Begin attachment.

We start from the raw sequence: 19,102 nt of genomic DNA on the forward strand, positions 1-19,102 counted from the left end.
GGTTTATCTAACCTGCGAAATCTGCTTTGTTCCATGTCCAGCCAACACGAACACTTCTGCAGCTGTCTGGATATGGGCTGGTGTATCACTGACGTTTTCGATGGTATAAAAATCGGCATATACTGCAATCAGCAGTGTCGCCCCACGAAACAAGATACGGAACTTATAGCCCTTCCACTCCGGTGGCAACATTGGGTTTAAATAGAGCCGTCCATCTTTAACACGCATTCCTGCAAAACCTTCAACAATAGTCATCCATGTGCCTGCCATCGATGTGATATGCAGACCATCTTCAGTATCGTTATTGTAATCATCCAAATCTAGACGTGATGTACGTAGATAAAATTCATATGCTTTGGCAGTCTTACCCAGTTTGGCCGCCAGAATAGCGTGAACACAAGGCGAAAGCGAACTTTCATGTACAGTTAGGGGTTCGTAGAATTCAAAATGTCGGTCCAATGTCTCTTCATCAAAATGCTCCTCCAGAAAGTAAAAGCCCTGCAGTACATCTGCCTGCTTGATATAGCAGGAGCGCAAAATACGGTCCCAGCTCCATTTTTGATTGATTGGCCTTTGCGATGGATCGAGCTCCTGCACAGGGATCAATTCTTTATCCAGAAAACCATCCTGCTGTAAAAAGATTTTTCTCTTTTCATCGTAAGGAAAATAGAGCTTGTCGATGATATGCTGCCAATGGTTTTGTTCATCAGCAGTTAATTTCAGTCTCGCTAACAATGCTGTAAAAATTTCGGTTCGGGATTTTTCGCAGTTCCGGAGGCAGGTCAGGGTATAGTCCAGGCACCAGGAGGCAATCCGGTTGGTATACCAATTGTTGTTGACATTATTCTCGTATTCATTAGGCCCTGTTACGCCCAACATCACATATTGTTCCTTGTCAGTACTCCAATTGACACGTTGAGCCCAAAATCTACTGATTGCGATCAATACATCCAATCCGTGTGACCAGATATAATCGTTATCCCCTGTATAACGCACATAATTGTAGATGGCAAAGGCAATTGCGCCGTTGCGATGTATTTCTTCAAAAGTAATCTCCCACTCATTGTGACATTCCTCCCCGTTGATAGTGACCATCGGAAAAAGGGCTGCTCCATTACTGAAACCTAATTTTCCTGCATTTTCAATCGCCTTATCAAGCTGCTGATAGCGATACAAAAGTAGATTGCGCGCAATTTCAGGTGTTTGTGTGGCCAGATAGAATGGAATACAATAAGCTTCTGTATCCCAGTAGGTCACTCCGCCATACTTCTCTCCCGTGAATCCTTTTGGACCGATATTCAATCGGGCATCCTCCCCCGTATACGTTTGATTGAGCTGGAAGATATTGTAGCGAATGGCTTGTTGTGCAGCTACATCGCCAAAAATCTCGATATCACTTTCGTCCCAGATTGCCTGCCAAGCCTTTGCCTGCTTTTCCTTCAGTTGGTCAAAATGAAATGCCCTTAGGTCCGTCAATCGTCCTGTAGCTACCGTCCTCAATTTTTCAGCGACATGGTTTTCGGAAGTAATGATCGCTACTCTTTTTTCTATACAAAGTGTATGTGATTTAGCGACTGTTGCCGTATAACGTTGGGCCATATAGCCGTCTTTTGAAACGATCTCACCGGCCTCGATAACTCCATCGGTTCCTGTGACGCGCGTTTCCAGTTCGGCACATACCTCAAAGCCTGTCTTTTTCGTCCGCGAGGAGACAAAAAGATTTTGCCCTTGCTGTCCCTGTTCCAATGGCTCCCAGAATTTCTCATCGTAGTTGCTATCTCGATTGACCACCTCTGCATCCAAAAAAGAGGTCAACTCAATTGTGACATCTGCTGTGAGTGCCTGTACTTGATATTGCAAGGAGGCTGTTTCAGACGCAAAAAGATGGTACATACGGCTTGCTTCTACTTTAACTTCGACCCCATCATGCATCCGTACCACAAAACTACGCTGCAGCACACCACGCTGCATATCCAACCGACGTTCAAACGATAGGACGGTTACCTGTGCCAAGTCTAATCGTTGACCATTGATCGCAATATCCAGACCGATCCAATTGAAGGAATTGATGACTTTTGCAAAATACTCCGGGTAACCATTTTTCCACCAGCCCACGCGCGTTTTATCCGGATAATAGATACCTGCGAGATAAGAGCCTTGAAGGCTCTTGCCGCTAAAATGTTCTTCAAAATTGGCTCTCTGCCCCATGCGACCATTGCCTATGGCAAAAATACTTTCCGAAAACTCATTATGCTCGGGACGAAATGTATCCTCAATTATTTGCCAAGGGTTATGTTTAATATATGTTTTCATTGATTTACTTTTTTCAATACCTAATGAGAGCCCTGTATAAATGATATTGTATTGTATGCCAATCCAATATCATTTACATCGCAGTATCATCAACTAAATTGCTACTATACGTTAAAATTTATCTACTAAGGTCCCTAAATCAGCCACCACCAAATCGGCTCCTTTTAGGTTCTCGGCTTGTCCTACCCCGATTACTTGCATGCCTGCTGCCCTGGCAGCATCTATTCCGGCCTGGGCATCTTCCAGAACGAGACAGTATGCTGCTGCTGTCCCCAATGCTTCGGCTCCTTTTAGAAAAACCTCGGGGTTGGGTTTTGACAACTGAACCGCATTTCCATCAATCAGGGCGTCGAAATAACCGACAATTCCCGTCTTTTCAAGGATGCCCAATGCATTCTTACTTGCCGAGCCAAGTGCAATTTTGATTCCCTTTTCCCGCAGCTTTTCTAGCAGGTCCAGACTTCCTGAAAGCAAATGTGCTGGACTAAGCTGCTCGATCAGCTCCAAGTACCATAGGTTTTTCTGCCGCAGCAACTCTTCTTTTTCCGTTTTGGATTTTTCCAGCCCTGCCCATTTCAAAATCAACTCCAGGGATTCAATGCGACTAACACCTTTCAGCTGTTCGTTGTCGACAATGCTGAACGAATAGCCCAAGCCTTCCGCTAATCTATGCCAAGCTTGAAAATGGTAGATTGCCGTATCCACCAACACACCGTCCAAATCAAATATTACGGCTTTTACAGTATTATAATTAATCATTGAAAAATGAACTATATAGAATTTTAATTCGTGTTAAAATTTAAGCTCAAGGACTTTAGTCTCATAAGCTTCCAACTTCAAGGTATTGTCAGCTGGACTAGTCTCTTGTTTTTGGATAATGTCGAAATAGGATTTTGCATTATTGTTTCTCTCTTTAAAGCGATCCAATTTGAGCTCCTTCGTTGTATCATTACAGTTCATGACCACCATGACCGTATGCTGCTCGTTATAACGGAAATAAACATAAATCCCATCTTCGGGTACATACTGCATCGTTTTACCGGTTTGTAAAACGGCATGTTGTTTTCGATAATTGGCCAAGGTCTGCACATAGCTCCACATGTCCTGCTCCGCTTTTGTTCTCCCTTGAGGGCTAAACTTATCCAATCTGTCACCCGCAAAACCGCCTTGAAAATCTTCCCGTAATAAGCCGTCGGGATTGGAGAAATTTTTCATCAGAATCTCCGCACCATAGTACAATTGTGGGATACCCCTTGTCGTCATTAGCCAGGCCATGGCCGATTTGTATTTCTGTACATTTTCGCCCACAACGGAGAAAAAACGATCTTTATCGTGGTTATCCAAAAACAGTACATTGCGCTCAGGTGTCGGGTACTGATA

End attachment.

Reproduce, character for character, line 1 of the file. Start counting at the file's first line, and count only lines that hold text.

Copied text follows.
We start from the raw sequence: 19,102 nt of genomic DNA on the forward strand, positions 1-19,102 counted from the left end.